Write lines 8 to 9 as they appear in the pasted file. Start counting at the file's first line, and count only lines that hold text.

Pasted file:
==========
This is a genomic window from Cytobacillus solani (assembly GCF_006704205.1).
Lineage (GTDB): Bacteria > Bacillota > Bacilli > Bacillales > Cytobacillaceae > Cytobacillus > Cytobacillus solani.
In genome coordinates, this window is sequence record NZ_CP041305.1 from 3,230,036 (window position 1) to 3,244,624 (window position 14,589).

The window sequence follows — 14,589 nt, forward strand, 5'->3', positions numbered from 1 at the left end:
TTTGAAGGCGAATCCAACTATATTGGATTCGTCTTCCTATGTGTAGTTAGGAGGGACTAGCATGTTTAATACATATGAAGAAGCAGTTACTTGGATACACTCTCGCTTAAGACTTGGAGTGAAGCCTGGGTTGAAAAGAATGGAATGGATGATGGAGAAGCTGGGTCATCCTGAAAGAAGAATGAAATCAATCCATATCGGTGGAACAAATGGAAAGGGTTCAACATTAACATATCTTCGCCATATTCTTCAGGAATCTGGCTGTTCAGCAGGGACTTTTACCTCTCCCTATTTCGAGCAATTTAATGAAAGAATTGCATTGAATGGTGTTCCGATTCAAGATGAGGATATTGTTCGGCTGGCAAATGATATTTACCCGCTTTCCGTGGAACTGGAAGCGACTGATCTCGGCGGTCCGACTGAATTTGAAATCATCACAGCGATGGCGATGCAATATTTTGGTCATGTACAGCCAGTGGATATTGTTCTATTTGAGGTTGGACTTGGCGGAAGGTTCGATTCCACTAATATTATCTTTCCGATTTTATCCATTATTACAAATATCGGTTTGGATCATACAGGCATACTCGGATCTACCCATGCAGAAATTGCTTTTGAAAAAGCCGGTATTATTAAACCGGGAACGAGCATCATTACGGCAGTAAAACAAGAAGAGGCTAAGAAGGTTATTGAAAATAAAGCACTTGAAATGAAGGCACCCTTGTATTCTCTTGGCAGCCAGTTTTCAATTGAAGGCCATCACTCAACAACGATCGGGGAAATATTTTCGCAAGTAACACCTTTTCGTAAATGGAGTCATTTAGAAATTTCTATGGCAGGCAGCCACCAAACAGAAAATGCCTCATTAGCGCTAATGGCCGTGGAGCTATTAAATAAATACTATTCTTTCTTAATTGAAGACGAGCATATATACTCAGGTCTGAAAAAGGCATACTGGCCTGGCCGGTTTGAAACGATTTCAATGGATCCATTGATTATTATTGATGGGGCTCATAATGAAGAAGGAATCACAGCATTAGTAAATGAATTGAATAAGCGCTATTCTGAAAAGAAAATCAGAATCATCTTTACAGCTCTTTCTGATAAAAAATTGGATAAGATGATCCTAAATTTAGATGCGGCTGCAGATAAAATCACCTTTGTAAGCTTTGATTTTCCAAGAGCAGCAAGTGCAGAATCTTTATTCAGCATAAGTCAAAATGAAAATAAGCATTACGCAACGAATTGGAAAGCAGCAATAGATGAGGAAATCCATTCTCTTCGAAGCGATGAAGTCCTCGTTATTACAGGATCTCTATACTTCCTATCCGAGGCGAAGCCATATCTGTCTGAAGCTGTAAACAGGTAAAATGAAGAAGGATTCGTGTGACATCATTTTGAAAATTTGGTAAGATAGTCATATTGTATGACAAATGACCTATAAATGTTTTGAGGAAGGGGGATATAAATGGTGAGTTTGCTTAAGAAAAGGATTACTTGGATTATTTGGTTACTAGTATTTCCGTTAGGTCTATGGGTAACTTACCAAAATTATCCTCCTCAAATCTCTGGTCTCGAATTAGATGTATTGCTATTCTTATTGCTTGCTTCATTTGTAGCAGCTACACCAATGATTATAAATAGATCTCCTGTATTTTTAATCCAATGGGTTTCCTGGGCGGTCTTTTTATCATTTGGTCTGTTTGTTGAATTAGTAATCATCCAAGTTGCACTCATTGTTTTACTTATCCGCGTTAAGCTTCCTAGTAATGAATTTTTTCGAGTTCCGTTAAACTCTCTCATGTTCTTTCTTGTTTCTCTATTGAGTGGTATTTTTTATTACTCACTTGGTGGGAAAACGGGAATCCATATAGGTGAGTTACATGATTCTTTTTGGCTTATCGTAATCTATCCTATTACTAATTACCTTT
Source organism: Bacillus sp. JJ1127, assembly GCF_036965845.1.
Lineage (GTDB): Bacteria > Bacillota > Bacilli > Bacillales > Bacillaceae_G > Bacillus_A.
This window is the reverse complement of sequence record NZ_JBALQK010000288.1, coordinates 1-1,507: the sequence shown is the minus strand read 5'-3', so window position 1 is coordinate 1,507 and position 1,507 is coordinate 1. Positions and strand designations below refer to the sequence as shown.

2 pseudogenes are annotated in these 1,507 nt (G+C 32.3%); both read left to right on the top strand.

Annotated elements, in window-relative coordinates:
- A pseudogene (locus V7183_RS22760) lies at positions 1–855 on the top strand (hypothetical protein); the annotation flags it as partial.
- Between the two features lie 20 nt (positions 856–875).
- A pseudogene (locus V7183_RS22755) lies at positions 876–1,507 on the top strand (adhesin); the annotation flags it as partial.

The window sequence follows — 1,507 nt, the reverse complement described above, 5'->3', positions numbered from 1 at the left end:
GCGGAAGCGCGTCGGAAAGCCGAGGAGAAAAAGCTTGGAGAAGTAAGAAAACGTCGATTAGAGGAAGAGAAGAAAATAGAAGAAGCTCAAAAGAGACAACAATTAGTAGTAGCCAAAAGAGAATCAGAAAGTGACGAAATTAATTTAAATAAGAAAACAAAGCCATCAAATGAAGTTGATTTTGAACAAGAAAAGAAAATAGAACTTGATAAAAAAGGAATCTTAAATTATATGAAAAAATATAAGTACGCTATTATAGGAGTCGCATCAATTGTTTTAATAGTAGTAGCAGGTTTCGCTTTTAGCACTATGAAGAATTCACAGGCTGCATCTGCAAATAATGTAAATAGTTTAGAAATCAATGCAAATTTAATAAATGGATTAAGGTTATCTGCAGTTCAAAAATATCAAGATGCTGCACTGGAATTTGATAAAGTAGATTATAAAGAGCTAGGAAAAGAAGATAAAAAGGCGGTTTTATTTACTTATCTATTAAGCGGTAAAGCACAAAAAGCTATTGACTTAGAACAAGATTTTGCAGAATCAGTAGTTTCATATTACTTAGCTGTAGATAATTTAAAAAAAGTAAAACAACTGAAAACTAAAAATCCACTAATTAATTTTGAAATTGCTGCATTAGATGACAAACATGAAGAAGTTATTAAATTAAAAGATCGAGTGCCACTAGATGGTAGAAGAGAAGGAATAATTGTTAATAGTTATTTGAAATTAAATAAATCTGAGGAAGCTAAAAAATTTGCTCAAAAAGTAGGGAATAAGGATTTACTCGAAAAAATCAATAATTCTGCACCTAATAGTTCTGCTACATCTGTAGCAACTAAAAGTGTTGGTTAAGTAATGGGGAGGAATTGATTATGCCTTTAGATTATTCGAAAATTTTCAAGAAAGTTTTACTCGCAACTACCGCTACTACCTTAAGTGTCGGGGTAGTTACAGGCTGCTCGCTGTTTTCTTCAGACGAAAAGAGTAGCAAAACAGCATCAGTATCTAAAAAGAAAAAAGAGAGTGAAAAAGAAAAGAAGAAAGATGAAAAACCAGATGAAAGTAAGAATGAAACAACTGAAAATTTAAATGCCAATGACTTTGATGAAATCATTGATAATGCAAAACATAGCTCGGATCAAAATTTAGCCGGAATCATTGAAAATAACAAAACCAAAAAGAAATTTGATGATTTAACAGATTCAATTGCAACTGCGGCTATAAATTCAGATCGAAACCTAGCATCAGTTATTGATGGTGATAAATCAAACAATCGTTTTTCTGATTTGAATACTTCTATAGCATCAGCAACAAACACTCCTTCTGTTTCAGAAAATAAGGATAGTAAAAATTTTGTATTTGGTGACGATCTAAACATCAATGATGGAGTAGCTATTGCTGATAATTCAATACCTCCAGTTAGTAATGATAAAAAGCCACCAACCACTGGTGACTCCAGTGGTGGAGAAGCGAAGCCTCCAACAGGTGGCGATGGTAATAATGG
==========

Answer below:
This window is the reverse complement of sequence record NZ_JBALQK010000288.1, coordinates 1-1,507: the sequence shown is the minus strand read 5'-3', so window position 1 is coordinate 1,507 and position 1,507 is coordinate 1. Positions and strand designations below refer to the sequence as shown.

2 pseudogenes are annotated in these 1,507 nt (G+C 32.3%); both read left to right on the top strand.